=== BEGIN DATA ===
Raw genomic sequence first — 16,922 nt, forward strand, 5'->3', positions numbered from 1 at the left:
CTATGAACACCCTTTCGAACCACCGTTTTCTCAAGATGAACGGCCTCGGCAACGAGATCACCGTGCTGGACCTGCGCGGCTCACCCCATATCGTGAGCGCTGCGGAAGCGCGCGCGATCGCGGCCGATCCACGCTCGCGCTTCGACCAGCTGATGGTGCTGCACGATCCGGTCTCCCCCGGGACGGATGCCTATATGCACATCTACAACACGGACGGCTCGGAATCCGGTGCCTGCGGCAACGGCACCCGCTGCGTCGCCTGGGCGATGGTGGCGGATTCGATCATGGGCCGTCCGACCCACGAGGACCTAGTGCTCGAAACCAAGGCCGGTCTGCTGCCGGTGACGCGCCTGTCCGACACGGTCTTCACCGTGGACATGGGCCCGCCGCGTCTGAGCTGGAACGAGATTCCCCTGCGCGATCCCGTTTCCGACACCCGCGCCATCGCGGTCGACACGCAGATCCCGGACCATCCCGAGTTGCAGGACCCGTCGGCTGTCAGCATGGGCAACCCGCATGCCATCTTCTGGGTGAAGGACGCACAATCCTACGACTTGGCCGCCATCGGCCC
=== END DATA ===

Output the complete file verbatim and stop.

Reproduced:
Raw genomic sequence first — 16,922 nt, forward strand, 5'->3', positions numbered from 1 at the left:
CTATGAACACCCTTTCGAACCACCGTTTTCTCAAGATGAACGGCCTCGGCAACGAGATCACCGTGCTGGACCTGCGCGGCTCACCCCATATCGTGAGCGCTGCGGAAGCGCGCGCGATCGCGGCCGATCCACGCTCGCGCTTCGACCAGCTGATGGTGCTGCACGATCCGGTCTCCCCCGGGACGGATGCCTATATGCACATCTACAACACGGACGGCTCGGAATCCGGTGCCTGCGGCAACGGCACCCGCTGCGTCGCCTGGGCGATGGTGGCGGATTCGATCATGGGCCGTCCGACCCACGAGGACCTAGTGCTCGAAACCAAGGCCGGTCTGCTGCCGGTGACGCGCCTGTCCGACACGGTCTTCACCGTGGACATGGGCCCGCCGCGTCTGAGCTGGAACGAGATTCCCCTGCGCGATCCCGTTTCCGACACCCGCGCCATCGCGGTCGACACGCAGATCCCGGACCATCCCGAGTTGCAGGACCCGTCGGCTGTCAGCATGGGCAACCCGCATGCCATCTTCTGGGTGAAGGACGCACAATCCTACGACTTGGCCGCCATCGGCCC